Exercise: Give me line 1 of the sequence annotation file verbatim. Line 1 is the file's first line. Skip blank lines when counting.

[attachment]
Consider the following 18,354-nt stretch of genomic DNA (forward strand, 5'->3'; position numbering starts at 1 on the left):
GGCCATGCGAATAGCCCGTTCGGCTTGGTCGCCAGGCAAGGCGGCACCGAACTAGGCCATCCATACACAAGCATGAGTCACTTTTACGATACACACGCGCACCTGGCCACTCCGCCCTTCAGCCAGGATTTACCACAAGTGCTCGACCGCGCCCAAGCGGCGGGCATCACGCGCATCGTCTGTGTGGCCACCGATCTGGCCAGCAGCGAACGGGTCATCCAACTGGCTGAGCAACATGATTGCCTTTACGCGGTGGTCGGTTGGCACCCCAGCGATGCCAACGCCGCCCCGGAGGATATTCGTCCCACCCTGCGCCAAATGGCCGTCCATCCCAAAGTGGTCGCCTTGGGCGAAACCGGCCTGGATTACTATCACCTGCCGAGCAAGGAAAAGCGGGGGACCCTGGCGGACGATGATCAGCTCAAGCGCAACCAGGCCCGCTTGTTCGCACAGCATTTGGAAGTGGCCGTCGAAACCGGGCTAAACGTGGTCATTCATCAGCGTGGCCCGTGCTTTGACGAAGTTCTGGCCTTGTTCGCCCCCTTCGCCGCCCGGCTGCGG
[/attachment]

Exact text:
Consider the following 18,354-nt stretch of genomic DNA (forward strand, 5'->3'; position numbering starts at 1 on the left):